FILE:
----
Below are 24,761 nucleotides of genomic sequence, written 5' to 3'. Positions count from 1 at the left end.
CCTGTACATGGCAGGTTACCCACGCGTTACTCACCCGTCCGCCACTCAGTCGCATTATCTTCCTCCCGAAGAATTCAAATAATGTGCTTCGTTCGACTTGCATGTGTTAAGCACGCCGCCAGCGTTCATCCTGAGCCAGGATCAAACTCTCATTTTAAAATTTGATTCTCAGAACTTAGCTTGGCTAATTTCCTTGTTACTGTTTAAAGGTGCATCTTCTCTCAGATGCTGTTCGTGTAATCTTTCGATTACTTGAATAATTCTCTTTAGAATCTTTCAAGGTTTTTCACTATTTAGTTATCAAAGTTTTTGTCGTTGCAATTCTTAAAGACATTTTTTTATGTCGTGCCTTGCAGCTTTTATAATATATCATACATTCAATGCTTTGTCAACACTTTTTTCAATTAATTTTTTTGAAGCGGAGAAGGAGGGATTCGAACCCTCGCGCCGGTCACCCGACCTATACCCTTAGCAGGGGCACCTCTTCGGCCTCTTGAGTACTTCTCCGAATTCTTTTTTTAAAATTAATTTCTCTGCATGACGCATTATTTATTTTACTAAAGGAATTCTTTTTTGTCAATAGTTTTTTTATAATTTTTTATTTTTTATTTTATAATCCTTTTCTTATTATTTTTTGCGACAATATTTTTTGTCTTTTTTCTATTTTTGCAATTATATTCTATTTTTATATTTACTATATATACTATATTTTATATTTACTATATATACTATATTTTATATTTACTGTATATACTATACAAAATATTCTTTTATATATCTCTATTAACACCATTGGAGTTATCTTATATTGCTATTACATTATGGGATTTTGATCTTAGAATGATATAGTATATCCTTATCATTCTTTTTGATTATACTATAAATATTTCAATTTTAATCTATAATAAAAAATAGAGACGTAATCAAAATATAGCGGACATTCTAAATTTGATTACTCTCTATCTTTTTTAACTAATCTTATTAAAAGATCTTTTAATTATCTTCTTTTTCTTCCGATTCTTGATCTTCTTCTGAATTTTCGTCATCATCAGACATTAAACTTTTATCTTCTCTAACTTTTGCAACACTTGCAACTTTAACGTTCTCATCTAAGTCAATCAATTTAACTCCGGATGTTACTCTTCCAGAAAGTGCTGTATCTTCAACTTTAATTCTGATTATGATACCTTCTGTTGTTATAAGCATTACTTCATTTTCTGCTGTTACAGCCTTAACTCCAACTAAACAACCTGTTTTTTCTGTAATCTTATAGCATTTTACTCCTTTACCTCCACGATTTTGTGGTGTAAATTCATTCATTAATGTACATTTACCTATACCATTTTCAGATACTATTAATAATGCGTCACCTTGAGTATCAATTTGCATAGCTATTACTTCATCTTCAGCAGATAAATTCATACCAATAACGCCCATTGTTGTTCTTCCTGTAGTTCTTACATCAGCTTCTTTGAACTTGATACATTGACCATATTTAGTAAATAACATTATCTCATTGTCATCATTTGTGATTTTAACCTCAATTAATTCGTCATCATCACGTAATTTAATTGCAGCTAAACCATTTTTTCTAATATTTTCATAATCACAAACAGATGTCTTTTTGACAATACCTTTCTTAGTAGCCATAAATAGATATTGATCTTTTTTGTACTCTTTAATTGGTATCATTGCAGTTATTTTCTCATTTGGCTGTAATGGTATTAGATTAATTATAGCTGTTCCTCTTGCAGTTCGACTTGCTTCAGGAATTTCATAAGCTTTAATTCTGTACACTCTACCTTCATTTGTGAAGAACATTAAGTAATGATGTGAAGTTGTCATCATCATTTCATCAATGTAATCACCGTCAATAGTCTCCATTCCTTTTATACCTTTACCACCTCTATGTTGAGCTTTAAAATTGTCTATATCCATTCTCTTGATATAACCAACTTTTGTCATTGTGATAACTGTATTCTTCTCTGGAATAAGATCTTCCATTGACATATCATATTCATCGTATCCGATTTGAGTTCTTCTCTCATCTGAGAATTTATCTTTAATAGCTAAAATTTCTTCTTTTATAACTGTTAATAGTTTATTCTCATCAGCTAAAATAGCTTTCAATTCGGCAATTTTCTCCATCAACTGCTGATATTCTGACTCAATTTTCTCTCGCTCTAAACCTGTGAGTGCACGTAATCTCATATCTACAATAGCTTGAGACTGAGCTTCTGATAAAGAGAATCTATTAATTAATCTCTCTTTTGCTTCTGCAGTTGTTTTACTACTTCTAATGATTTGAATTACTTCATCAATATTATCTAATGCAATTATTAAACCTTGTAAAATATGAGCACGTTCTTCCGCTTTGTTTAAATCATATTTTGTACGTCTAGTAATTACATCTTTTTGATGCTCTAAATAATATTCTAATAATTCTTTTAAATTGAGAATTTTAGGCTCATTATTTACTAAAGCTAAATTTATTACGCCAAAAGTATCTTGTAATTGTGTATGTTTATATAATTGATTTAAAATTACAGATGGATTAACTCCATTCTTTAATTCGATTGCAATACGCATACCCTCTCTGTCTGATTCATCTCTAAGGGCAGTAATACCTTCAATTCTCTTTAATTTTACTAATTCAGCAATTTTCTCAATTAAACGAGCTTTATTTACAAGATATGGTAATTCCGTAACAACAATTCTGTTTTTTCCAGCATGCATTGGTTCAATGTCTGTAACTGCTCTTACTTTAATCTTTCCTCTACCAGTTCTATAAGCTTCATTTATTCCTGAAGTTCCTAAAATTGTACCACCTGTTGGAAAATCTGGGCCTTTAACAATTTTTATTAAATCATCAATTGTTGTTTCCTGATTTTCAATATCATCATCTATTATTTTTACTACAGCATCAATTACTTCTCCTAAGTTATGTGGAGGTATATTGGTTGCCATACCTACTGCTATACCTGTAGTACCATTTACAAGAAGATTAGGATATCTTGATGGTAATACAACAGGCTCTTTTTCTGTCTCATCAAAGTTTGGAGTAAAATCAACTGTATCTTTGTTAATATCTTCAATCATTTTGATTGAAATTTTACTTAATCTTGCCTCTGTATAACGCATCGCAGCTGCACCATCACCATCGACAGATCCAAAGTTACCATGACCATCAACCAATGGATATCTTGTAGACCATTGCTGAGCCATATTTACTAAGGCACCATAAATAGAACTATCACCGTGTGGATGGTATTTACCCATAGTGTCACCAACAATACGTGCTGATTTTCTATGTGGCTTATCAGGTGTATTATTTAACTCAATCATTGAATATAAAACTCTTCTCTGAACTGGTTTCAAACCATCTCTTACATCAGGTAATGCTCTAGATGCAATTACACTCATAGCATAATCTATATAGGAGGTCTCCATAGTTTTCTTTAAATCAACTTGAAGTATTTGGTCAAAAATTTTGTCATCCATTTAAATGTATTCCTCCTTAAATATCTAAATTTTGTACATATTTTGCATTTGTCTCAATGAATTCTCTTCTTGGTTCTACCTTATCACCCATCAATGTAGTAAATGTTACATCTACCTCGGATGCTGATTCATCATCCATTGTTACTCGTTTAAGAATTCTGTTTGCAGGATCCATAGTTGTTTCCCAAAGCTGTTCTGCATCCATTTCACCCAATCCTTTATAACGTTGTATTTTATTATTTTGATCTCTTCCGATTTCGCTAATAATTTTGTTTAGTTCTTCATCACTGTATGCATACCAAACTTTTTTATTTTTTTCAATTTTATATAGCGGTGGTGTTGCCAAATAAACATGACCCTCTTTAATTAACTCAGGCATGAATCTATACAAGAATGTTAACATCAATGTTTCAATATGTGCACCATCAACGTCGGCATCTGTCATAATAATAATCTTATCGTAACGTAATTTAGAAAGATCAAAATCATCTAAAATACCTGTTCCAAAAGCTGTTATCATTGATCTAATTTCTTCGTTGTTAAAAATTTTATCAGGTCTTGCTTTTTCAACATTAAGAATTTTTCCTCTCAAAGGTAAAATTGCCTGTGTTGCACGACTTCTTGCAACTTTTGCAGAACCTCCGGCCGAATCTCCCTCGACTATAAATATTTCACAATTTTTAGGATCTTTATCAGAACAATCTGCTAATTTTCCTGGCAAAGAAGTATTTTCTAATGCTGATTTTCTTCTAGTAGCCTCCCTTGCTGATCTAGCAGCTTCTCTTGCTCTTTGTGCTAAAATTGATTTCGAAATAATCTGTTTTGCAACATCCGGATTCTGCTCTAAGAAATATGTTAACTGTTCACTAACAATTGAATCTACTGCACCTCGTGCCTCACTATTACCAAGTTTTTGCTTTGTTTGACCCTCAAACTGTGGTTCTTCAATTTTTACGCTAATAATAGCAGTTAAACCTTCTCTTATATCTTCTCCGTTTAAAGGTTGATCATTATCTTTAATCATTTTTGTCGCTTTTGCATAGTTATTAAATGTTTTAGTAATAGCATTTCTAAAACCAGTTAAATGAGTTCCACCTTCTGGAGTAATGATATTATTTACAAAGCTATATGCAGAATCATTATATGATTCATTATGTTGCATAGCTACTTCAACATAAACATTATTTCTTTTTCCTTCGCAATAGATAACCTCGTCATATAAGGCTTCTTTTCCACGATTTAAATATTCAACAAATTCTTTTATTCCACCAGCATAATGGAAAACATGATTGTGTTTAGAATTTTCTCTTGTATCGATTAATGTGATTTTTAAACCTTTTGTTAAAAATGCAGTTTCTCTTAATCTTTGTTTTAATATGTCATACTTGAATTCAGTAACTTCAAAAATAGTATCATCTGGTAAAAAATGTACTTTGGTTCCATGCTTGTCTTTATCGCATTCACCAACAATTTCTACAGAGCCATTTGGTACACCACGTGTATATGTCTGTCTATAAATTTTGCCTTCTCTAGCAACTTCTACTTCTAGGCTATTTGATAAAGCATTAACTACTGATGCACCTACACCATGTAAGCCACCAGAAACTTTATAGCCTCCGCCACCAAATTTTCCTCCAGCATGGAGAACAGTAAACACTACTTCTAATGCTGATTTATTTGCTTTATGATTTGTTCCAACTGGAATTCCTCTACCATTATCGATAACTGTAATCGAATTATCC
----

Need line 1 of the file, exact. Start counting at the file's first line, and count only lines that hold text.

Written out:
Below are 24,761 nucleotides of genomic sequence, written 5' to 3'. Positions count from 1 at the left end.